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A smarter way to read recipes

Cooking from one is an art form. Here are six tips to help you approach a recipe like a pro.

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Part of Issue #5 of The Highlight, our home for ambitious stories that explain our world.


If you’re not a frequent cook, browsing through recipes can be an anxiety-riddled affair.

Search for a way to make sesame noodles and you’ll see results promising to be “quick and easy” or “the world’s best” from glossy food magazines, television personalities, and small-time bloggers alike. With so many options, it can be tempting to just quit, open your Seamless app, and order delivery. But learning to follow a recipe is a rewarding life skill. And, at the very least, you will have something to eat.

Written recipes came to prominence once it was no longer the norm to cook side by side with someone more experienced in the kitchen, says journalist and author Toni Tipton-Martin, whose 2015 book, The Jemima Code: Two Centuries of African American Cookbooks, dives deep into the history of recipe-sharing. “Traditionally, you would’ve been standing in the kitchen with your mom or your auntie, who would’ve shown you how to make [a dish],” she says.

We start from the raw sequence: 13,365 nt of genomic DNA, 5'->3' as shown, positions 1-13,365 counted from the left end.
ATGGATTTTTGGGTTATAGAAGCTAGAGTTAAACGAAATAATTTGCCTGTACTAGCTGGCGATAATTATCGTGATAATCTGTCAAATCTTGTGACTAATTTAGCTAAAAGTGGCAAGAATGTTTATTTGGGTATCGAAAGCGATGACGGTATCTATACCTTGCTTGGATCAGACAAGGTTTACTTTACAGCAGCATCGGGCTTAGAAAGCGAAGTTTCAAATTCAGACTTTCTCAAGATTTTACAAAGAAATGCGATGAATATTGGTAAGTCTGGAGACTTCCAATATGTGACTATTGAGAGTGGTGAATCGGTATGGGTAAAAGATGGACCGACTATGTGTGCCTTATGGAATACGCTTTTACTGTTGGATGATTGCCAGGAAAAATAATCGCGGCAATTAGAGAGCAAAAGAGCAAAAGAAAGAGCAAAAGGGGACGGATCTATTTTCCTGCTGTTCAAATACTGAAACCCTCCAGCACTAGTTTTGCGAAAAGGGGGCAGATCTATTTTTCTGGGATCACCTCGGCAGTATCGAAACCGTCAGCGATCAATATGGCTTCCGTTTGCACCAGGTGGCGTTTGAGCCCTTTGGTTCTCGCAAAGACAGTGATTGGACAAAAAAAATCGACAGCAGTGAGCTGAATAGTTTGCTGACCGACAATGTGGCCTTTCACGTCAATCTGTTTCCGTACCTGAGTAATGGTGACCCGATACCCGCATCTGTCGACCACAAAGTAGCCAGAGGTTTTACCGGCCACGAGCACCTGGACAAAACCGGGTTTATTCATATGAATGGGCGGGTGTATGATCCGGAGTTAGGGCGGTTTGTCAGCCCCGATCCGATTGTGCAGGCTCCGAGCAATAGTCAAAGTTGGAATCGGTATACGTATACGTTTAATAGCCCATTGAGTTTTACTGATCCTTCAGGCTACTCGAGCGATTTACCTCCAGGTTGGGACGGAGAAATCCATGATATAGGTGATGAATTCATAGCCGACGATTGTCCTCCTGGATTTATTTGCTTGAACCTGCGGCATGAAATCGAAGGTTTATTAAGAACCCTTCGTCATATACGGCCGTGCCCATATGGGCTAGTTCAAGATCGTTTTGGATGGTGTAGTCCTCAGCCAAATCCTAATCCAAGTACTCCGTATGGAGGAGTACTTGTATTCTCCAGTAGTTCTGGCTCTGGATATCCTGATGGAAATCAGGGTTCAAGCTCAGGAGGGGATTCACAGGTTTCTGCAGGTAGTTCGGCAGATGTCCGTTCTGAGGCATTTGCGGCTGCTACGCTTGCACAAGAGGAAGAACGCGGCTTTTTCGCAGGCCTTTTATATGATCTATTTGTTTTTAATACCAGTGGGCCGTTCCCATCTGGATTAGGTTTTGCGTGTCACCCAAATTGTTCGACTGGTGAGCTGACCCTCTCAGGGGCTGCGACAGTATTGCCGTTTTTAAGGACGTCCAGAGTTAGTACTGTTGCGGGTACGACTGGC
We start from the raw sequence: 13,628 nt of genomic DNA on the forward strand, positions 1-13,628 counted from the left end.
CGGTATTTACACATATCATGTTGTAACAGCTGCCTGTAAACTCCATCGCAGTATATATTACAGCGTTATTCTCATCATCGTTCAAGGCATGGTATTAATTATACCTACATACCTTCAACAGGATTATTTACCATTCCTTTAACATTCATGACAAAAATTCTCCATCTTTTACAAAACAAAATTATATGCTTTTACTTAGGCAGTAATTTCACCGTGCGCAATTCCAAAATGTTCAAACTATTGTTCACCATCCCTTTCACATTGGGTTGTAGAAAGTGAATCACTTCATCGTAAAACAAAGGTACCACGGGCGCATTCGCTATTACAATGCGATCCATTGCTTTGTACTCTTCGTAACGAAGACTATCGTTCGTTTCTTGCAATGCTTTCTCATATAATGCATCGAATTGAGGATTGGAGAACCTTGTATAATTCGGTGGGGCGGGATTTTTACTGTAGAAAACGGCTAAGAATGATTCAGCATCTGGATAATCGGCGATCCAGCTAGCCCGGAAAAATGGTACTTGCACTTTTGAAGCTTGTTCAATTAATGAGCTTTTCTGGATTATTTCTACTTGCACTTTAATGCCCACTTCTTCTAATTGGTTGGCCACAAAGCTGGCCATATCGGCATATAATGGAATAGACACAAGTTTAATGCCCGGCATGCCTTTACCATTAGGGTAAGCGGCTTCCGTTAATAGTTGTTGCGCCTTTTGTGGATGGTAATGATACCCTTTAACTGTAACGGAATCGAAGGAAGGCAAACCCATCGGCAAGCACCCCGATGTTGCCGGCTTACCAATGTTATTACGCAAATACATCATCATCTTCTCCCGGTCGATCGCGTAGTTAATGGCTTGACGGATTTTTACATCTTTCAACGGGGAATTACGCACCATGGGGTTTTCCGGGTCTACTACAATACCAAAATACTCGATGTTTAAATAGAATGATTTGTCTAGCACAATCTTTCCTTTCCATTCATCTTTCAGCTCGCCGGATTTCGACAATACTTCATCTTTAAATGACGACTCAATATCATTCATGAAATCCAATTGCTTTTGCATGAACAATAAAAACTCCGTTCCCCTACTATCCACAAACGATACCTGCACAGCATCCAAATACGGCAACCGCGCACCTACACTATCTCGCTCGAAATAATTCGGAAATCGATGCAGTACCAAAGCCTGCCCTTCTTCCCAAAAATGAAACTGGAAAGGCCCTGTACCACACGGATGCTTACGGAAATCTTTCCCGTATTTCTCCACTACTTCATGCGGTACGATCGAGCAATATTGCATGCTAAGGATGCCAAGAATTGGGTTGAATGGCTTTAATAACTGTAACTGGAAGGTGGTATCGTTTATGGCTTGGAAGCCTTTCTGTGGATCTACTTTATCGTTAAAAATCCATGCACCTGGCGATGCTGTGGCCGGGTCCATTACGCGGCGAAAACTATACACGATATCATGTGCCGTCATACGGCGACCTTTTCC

Here’s some advice they might have shared: There is no one right way to make a dish; there is only the way that’s right for you. “Cooking is a creative art,” says Tipton-Martin. “There is an inherent science in there, but there’s always room for creativity.” She prefers to think of a recipe as a set of suggestions, rather than rigid rules, and compares different recipes to get a sense of how a dish ought to be made.

As for what to make, you may also find it helpful to take stock of what you have on hand, or let what you find in the produce aisle guide you. “I rarely go shopping with a list to make a certain recipe,” says cookbook author Amjaad Al-Hussain. “I usually just go shopping and see what looks good and then find a recipe from there.”